Water point: my friend, the king
In the mid-1970s, the Logan family was known as “the first family of skateboarding”. They owned one of the biggest skateboarding companies, Logan Earth Ski, and, led by Bruce, won the biggest titles, including two world titles, at the time.
After Bruce, there were his talented brothers Brian and Brad and their only sister, Robin. Their mother, Barbara, held the business together and their skateboards were everywhere. Their team included runners like Torger Johnson, Laura Thornhill and Tony Alva.
Gregg Weaver somehow resisted the pull of Team Logan and signed with Hobie, as well as North County’s Kim Cespedes. Ironically, Weaver won a Hobie Skateboard at an event I sponsored, without permission, at San Dieguito High School in the mid-1970s.
I never asked Gregg where he got his fluid and precocious skateboarding style from, but while many of his contemporaries made excessive arm movements, he was as refined as Hawaiian-born surfing legend Gerry Lopez. (who may have been Gregg’s main inspiration) on a skateboard.
Gregg would come to be known as “The Cadillac Kid” after he started riding some of the very first urethane wheels under the Cadillac Wheels label.
Bruce, however, still reigned supreme in the world of wooden boards on wheels with his 40 mph nose-up which he often accomplished without pads or helmets a la Costa’s legendary “Black Hill”.
Skateboarding quickly reached its peak and just as quickly went out of fashion. Skateboard magazines have folded. There were no more skate movies, the parks were razed and Logan Earth Ski, along with other big manufacturers, went bankrupt.
It all happened almost 50 years ago, but old school skaters have never forgotten it and Sunday, June 13e they came together to celebrate Bruce’s 70th birthdaye anniversary, an event that came to a head when Weaver showed up with a crown for the champion.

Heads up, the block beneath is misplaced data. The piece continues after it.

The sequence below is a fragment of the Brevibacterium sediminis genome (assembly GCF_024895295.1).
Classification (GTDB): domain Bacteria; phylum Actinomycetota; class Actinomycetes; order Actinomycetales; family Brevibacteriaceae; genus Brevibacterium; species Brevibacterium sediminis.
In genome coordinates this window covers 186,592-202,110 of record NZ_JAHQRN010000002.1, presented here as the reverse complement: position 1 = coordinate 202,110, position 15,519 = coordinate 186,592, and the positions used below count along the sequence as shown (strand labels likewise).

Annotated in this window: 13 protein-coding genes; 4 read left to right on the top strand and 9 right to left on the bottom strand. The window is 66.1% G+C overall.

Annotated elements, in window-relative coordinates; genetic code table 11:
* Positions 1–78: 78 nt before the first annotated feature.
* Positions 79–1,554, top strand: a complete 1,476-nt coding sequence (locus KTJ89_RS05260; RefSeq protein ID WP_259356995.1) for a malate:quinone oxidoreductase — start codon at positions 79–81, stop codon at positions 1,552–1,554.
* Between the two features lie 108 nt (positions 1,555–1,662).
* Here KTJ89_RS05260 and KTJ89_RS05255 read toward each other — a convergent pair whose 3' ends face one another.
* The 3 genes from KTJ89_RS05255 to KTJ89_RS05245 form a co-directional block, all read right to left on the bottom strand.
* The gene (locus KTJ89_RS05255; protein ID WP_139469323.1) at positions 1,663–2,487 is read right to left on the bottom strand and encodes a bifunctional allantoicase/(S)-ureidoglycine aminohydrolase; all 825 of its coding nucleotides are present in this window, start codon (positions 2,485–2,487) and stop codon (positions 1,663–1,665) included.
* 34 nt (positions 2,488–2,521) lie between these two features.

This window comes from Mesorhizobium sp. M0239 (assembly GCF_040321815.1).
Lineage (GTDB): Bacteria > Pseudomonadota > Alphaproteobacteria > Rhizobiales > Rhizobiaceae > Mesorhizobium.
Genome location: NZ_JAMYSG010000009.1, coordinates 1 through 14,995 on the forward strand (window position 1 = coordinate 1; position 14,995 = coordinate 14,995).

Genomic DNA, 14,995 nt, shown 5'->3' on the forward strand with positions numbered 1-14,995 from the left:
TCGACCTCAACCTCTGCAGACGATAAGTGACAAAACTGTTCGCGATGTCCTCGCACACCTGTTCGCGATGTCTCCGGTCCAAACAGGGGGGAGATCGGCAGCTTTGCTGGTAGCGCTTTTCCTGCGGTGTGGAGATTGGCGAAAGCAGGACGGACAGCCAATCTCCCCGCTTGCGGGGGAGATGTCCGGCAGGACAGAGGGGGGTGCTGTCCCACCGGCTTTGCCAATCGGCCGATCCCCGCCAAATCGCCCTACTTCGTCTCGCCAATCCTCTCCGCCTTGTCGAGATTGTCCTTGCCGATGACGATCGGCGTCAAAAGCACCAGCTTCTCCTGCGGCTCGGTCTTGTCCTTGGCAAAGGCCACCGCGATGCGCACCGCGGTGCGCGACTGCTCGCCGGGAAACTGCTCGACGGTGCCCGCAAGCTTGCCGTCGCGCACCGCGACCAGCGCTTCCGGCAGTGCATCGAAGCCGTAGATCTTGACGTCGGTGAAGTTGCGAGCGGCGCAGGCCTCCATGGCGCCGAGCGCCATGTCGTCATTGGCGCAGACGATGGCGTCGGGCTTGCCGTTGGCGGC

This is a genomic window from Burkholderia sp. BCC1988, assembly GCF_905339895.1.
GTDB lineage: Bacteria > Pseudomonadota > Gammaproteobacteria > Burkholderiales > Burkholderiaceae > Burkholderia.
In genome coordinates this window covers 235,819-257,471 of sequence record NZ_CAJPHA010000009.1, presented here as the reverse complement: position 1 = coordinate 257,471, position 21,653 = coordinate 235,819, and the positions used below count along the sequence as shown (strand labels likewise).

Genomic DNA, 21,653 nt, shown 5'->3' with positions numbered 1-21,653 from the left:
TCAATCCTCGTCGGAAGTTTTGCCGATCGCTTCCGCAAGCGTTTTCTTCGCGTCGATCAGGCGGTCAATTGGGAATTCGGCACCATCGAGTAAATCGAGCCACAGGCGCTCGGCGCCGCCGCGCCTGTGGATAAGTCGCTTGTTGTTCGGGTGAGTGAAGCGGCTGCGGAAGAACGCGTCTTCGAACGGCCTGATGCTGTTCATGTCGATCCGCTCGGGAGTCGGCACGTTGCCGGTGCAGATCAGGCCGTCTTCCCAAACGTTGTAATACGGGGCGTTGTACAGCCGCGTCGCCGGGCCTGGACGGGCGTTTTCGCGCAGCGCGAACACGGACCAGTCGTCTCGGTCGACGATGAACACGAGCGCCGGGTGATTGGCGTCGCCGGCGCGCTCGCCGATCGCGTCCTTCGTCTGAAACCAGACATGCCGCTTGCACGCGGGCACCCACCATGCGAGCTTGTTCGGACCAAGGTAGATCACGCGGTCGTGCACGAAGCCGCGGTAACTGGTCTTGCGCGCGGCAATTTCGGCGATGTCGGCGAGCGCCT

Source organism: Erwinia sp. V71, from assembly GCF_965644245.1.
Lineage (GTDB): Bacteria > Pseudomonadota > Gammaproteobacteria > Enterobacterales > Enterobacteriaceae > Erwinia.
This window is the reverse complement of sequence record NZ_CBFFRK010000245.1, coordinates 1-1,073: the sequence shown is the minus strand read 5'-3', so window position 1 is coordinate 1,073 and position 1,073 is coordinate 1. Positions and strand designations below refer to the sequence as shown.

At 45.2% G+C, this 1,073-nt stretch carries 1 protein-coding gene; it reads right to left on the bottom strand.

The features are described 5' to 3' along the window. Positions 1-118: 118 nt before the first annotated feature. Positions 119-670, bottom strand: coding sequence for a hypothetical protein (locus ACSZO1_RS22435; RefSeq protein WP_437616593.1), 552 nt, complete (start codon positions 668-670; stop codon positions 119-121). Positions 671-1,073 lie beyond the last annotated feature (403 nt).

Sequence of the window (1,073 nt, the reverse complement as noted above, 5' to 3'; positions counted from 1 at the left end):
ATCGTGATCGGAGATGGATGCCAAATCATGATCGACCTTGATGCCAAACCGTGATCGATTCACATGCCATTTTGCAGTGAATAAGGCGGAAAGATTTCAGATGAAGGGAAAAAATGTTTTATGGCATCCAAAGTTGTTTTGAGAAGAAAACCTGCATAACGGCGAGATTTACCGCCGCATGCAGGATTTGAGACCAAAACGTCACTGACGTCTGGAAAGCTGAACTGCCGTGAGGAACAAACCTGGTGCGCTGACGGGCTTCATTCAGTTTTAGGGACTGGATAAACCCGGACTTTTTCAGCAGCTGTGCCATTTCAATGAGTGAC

Many legends of the sport were present: the founder of TransWorld Larry Balma, the ace of the photo, “Free” Lance Smith, the famous skater Cindy Berryman, the stars of Gordon & Smith Skateboards Steve Cathy and the world champion of freestyle 1977, Dennis Martinez, the speed skater, John Hughes the aforementioned Kim Cespedes and the whole Logan tribe.
While most of the stories were PG, there were some unprintable moments that elicited screams from those in attendance. Stories of having “high speed swings” during a bombing of Black Hill, a break-in into Carlsbad Skate Park and the outburst of the sport’s first king, Bruce Logan have been told and told. We had collectively survived the scratched knees, broken bones and the sometimes overkill lifestyle of the 70s. Now, whatever our vices were, we focused on the food as we indulged ourselves in burgers, hot dogs and, of course, VG cake.
If you are under 40 and are now or have been a skateboarder, please take a moment to say hello to those who came before you. Without Larry, Lance, Brian, Brad, Robin, Steve, Dennis, Cindy, John, Kim and especially Bruce, you would probably be limited to skating Mission Bay on rollerblades. Thank you for the pleasure you have brought to the world. Long live the king!